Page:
For a transplanted Detroiter like me, Silicon Valley took a while to get used to. The brown hills and spreading oaks looked unreal as I cruised along I-280 in the 1980s. But once I got off the main arteries, I felt right at home. Back then, Silicon Valley was focused on semiconductors, computers, and defense electronics. The streets were filled with light industrial buildings, parking lots, gas stations, and ethnic restaurants. “Just like home,” I said to myself. “This is a place where people make things.”
The Detroit where I was born and grew up in was filled with countless small manufacturing shops and warehouses. My dad ran one of them, a steel supply center, and I hung out there as a high school kid. In college, one summer, I worked shifts on a massive Ford Assembly line — in the suburb of Wixom. We made Ford Thunderbirds and Lincoln Continentals. In those days, you could apply for a job and start the next day.
Detroit was also a beautiful city with a central street plan modeled after Paris. Bounded by a spectacular riverfront and ringed with miles upon miles of single-family homes, Detroit was an inspiration for generations of immigrants. The heart and soul of their motivation was economic promise. Detroit was a city where you could earn a good living. It was a city to which people gravitated.
During World War II, Detroit called itself the “Arsenal of Democracy.” Hundreds of thousands of laborers from other states arrived to build tanks, trucks, and airplanes. My dad, who came from the East Coast to work in a tool and die shop, was one of them. Many others, white and black, came from Appalachia and the deep South. All brought their traditions and their conflicts. That heritage defined our city and its rich “Motown” culture of music and art.
Anybody who grew up in Detroit experienced the boom and bust cycles that defined the auto industry. But over time, we developed an almost mystical faith in Detroit’s “mission.” No matter what happened economically, the car factories would restart and we could get on with our lives. “The Spirit of Detroit,” an enigmatic bronze sculpture in the heart of downtown summed it up beautifully. We all knew what it was, but nobody could easily describe what it meant.
Silicon Valley also has booms and busts. I’ve lived through four of them. After each cataclysm, the pieces reassemble themselves differently and the people move on. Individual companies fade away but new ones emerge. As high tech activities morphed from semiconductors to computers, only the word “Silicon” has stayed the same. After our last crash in 2001, the Valley’s newest incarnation is as a center for software. What a contrast to the Motor City, where wounded companies and suppliers limped on for decades, losing market share to more nimble competitors.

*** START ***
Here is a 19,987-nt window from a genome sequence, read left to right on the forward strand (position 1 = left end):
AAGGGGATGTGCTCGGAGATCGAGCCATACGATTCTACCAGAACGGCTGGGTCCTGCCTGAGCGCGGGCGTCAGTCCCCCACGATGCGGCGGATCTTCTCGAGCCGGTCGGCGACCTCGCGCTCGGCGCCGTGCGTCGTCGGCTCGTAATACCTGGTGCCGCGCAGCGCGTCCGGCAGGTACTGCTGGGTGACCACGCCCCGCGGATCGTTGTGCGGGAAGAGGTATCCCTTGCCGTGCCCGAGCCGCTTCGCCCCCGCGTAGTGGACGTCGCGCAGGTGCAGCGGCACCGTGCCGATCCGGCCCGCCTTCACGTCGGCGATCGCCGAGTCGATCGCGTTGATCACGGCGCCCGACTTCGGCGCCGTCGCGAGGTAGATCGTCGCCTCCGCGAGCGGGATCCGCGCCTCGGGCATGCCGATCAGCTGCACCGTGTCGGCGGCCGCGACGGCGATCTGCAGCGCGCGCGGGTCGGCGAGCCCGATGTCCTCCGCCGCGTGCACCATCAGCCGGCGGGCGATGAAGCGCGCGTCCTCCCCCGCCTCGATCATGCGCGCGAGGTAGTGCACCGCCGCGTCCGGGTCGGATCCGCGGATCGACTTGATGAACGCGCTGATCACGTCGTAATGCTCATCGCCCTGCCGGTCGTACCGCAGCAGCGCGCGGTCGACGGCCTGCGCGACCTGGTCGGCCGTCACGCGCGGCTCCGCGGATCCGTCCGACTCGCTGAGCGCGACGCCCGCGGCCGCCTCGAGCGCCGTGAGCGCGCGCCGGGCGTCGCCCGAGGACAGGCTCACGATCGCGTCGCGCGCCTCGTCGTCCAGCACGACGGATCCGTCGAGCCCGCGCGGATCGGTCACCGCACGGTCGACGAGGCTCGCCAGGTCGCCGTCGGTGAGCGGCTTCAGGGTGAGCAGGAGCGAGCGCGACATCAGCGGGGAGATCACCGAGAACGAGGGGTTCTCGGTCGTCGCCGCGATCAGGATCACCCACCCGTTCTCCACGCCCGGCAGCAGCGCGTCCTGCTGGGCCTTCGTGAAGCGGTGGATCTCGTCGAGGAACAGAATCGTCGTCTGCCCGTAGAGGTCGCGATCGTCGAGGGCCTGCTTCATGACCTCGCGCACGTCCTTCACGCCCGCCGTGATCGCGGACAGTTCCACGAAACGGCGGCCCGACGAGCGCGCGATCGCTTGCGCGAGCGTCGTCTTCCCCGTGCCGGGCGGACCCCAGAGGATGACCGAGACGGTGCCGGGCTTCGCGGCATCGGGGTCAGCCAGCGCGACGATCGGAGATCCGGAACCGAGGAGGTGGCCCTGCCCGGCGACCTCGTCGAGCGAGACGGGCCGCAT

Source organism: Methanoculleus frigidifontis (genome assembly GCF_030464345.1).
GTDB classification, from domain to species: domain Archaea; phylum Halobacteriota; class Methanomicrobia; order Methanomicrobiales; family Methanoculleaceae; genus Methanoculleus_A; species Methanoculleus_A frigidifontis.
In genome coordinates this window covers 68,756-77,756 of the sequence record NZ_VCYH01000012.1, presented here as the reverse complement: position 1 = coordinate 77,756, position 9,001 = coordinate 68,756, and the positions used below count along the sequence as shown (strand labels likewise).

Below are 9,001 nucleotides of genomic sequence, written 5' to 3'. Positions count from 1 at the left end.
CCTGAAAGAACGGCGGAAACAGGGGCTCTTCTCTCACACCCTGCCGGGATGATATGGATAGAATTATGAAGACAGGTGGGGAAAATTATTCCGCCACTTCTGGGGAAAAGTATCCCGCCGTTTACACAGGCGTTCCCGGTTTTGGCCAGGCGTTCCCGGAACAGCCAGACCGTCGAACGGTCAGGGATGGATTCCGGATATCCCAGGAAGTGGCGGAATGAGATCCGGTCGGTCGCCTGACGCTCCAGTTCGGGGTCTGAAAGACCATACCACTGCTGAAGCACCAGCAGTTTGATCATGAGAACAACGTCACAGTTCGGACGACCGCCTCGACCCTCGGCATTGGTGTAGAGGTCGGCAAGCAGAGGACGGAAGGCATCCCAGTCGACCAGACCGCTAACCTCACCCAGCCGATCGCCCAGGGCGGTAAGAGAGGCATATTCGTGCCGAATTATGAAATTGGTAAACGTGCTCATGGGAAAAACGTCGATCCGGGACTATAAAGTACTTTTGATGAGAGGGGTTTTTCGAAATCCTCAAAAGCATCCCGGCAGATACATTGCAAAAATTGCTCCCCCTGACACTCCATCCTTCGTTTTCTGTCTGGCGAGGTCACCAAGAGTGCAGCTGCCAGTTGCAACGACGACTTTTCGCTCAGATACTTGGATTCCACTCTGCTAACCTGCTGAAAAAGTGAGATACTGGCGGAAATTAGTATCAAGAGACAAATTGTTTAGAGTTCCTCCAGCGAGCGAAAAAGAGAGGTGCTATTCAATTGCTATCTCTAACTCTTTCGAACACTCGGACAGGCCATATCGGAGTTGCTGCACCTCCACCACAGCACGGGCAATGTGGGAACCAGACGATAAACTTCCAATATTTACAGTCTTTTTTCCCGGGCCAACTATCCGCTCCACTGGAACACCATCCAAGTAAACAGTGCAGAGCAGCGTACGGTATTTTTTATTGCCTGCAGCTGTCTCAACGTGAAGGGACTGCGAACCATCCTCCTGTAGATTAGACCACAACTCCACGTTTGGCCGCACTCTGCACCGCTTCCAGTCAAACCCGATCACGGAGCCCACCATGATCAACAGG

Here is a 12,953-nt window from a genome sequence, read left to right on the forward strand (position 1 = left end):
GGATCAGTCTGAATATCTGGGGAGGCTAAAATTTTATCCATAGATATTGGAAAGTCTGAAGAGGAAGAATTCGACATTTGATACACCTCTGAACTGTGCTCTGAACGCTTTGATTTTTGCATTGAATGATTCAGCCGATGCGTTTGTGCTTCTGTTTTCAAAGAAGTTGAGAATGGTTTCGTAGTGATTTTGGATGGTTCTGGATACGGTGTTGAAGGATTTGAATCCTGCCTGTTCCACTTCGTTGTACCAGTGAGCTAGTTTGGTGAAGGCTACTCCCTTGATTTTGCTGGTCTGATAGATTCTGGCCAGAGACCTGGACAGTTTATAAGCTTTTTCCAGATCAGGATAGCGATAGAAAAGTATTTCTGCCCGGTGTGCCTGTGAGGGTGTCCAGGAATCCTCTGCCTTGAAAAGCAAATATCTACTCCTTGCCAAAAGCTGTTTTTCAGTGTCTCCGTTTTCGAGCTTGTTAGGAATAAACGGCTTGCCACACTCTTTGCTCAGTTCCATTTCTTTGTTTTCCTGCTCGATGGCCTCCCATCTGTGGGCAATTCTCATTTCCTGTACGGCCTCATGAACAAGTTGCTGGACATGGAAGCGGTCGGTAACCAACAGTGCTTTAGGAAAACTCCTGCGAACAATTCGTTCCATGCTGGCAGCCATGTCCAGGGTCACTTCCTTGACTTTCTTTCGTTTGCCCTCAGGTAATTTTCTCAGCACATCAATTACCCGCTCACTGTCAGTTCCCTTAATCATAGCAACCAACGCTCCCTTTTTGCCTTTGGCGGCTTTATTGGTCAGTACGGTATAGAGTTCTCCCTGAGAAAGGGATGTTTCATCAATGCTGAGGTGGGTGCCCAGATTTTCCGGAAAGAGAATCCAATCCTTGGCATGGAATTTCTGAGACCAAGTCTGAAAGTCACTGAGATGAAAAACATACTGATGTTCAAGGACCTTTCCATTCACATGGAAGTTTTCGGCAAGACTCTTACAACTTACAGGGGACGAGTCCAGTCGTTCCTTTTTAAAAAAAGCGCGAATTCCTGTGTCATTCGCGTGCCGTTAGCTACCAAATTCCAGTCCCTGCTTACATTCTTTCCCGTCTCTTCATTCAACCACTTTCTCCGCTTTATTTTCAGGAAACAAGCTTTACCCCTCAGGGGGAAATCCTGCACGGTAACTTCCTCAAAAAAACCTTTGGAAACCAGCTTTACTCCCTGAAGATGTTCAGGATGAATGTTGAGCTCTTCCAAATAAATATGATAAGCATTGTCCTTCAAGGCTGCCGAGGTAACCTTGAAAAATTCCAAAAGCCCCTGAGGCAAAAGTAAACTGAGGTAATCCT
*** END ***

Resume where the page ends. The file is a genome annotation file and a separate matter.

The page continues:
The last couple of years have been horrible for Detroit. When the U.S. economy collapsed in 2008, the spirit of Detroit crashed and burned. A new reality has been hard to define let alone accept. Along with many Detroiters, I was furious and hurt when Congress forced GM and Chrysler to declare bankruptcy, after handing out hundreds of billions of dollars to the financial sector with far fewer strings. Didn’t the rest of the country appreciate how much manufacturing matters to the nation as a whole? And if Detroit was lost where else would manufacturing happen?
Over the past year, I realized that the question is not “Where?” but “How?” Manufacturing remains the core of value creation and Detroit, as much as any region in the United States, has an opportunity to reclaim its leadership role. But 21st Century manufacturing will not demand the infrastructure that built 20th Century Detroit. It will require entrepreneurship and imagination about products that people need and value. Nobody can predict what those products will be. What is clear to me is that the first and best evidence of success will be the emergence of a new landscape of light industrial buildings, parking lots, and ethnic restaurants — one that evokes Detroit’s look of 50 years ago, and matches Silicon Valley’s of today.
More than some can imagine, key pieces of this renaissance are already in place. Some are new. Others never went away. As always, it starts with creative people, and I’m looking forward to catching a glimpse of the future of Detroit when I attend Maker Faire this week.
Stuart Gannes was born and raised in Detroit. He worked as a writer for Time-Life before moving to Silicon Valley in 1989. There, he started the software company, Books That Work, then worked at AT&T Labs and Stanford. Stuart has had a lifelong interest in making and how-to.
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